Bodley’s Vision of St. Michael’s

The architect chosen by Penfold was George Frederick Bodley (1827-1907). Though not one of his age’s most prolific architects, he was one of its most influential and his churches stand apart from their Victorian counterparts by their sense of refinement and an atmosphere of timeless otherness that elevates the experience of worship to the level of faultless art. Not long after his death, critics were to look down on his buildings as potentially ‘embarrassing to poor or dirty people.’ Partially for this reason, and because the Gothic style of Bodley’s work slipped out of fashion after the 1930s, his buildings remained in the shadows. Even when Victorian architecture came again to be celebrated in the late 1970s the later buildings by architects like Bodley were overlooked in favour of more ‘vigorous’ churches by George Gilbert Scott, George Edmund Street, and William Butterfield. Only in recent years have Bodley’s churches been given concentrated attention and his use of the Gothic style is at last proved to be masterful rather than merely ‘charming.’

Bodley was articled to George Gilbert Scott and so learned his art from one of the Victorian period’s most prolific architects. His own stylistic development took him down a different path from that of his teacher and over time Bodley came to be associated with the quality of ‘refinement,’ a quality which suffuses one of his most significant city churches – and the first built by Bodley in London – St Michael’s, Camden Town. St Michael’s shows Bodley at his most powerful and, despite not having been completed according to the original designs, it stands as a monument to the ideals of its first priest, E. B. Penfold, whose great desire was that the working class citizens of Camden Town be able to worship God in an uplifting setting, in the ‘beauty of holiness.’

The site of St Michael’s, near the junction of five major thoroughfares, called for a grand scale and so the church was given a tall, thin nave undivided from west to east by any break or chancel arch. Such a unified interior, inspired by late thirteenth-century friar churches on the Continent, allowed for unimpeded sightlines of the pulpit and High Altar. Despite the Continental inspiration of its plan, the type of Gothic chosen by Bodley is pure English Decorated of the fourteenth century. The clustered piers of the nave and elegant flowing tracery of the east window and clerestory windows play off against the bare, smooth walls creating a gentle tension of ornament and austerity. Characteristic of Bodley’s work, this contrast is what gives the building its sense of refinement; ornament is used carefully and only where it will generate maximum visual impact.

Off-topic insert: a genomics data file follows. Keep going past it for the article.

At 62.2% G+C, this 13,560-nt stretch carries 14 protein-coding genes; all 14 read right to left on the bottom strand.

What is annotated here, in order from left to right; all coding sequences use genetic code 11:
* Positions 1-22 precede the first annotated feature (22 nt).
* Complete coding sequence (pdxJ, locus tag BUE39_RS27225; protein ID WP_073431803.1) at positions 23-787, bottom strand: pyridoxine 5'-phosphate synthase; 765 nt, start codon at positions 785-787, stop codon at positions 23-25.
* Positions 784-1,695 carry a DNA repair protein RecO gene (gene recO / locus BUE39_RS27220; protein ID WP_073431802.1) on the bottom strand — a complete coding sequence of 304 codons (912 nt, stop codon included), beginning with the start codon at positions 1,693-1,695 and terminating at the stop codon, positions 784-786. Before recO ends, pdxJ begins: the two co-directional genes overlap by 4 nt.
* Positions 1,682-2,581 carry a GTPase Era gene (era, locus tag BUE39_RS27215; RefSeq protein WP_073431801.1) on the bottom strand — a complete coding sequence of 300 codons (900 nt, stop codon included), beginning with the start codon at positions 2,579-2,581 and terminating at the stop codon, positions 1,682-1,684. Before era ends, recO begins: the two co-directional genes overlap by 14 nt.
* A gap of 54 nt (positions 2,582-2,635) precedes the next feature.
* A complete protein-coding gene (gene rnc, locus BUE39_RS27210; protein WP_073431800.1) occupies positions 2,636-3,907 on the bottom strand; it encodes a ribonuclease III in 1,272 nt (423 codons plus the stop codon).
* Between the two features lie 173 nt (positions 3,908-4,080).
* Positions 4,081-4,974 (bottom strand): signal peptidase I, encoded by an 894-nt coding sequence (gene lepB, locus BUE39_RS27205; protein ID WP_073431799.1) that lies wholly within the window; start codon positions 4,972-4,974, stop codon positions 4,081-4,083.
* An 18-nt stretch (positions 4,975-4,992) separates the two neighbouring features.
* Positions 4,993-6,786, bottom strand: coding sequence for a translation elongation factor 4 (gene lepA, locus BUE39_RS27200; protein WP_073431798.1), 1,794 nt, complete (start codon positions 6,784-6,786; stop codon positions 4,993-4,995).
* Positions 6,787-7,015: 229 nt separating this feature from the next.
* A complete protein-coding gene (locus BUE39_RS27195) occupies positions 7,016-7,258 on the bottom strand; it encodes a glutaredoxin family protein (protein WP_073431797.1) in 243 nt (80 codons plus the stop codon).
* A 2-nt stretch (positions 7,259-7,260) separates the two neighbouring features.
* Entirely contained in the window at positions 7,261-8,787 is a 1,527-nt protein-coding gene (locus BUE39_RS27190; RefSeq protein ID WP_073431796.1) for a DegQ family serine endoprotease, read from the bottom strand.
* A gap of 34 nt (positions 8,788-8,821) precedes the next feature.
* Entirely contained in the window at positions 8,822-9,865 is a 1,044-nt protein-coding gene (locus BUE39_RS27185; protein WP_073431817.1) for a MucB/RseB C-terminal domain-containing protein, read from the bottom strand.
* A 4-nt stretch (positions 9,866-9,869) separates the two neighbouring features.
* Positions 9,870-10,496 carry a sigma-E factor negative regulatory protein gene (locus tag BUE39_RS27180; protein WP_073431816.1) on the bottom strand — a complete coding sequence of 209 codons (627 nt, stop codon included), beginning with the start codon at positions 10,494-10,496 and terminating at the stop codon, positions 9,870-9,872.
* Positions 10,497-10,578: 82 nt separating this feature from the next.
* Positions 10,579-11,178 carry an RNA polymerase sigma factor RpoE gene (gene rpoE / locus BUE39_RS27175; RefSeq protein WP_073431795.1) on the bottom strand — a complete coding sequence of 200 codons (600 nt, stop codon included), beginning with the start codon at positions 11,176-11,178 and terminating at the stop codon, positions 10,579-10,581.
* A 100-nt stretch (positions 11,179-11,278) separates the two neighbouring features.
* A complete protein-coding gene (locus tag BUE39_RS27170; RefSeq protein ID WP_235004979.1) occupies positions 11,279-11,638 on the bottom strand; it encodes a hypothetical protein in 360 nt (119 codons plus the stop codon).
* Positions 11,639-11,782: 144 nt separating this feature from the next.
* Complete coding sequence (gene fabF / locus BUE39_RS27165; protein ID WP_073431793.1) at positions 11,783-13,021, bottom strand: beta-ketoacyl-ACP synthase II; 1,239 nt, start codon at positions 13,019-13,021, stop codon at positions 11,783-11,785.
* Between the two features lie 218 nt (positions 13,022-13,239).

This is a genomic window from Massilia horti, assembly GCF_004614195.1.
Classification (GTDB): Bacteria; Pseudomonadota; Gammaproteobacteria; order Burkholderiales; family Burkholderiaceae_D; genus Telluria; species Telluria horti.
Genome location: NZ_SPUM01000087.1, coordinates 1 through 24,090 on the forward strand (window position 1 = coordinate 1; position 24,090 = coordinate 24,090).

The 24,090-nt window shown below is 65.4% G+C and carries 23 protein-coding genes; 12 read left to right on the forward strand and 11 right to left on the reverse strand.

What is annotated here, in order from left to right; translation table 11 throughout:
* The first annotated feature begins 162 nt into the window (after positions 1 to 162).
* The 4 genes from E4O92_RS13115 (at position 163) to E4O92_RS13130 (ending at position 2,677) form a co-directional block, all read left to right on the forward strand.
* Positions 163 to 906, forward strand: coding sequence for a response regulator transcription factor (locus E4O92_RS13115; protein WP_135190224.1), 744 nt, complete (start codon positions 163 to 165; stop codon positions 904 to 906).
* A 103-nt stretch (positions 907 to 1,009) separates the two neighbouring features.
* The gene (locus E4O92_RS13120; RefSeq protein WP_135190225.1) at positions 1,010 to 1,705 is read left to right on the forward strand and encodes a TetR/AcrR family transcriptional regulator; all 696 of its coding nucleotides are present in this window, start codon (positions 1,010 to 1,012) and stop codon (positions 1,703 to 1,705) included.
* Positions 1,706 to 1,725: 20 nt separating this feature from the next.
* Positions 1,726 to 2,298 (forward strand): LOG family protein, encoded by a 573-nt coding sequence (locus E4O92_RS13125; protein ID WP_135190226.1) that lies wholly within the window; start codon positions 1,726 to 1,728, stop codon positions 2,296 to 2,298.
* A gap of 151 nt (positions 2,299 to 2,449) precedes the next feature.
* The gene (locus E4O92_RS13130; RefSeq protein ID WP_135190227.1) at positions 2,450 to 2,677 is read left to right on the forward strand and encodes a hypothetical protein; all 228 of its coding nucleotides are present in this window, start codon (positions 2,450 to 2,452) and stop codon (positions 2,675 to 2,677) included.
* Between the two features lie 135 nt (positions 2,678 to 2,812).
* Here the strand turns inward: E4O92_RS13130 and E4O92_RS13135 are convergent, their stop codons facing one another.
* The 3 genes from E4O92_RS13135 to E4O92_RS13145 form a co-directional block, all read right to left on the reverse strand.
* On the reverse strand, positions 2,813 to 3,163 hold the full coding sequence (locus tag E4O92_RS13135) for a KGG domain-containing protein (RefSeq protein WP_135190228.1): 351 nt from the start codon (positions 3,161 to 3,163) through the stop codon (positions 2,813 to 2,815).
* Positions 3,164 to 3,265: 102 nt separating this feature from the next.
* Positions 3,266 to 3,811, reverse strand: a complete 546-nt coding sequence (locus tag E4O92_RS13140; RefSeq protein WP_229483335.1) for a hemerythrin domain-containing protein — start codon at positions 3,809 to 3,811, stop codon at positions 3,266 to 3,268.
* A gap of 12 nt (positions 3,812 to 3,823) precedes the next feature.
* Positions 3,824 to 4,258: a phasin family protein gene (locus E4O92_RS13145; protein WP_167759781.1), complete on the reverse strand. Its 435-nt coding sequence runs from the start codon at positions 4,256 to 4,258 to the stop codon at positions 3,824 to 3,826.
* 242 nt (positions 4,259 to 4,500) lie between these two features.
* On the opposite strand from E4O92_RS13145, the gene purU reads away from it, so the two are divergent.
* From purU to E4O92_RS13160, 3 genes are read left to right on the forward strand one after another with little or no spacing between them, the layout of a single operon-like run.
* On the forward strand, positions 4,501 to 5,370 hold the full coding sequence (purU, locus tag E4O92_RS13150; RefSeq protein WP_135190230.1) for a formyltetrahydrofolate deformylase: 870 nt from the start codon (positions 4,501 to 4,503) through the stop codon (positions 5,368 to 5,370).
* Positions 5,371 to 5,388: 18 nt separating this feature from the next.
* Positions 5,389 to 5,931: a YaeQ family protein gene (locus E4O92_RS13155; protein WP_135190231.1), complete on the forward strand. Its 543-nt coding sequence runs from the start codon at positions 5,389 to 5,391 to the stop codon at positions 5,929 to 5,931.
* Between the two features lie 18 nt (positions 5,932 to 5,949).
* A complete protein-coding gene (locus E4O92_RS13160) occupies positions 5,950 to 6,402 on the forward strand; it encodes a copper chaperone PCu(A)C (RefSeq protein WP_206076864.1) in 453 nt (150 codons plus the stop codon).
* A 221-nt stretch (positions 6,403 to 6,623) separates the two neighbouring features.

In the case of an urban mission church such care in deploying detail would also have fulfilled an economic function. St Michael’s was designed in 1876 but, though the nave was complete by 1881, the chancel was not finished until 1894. For this reason the intended stone vaulting of the chancel was replaced in execution by a continuation of the nave ceiling, itself an avant-garde design making use of transverse arches supported on the exterior of the building by flying buttresses. Also unbuilt was the great west tower, intended to act as the main entrance onto Camden Road, and exhibiting the same gentle play of austerity and ornament so typical of Bodley.

Building News, June 24, 1881.
Building News, June 24, 1881.

Yet seen today in its denuded state the effect of St Michael’s is far less lively than Bodley intended. He planned for the wooden paneling of the nave walls to be painted a rich olive green and the walls above a deep red flocked with the sacred monogram of the Name of Jesus (IHS) in black and white, but it seems as if only the paneling was ever coloured, with the upper walls remaining white. Seen against the soft grey stone, this striking decorative scheme would have added a dimension of depth to the design. The north aisle windows by Burlison & Grylls, a firm often employed by Bodley in his churches, would have looked even more splendid in this setting.

Shining down from the east, the crisp white light of Charles Eamer Kempe’s east window glistens on a black and white marble chancel pavement- another element typical of Bodley- and the memorial brass to E. B. Penfold whose vision made St Michael’s possible. It was the drive and energy of a large number of late Victorian clergy which transformed the urban landscape of London and enabled the construction of such glorious buildings as St Michael’s, Camden Town. Such an heritage of skill and beauty deserves to be celebrated.

Evan McWilliams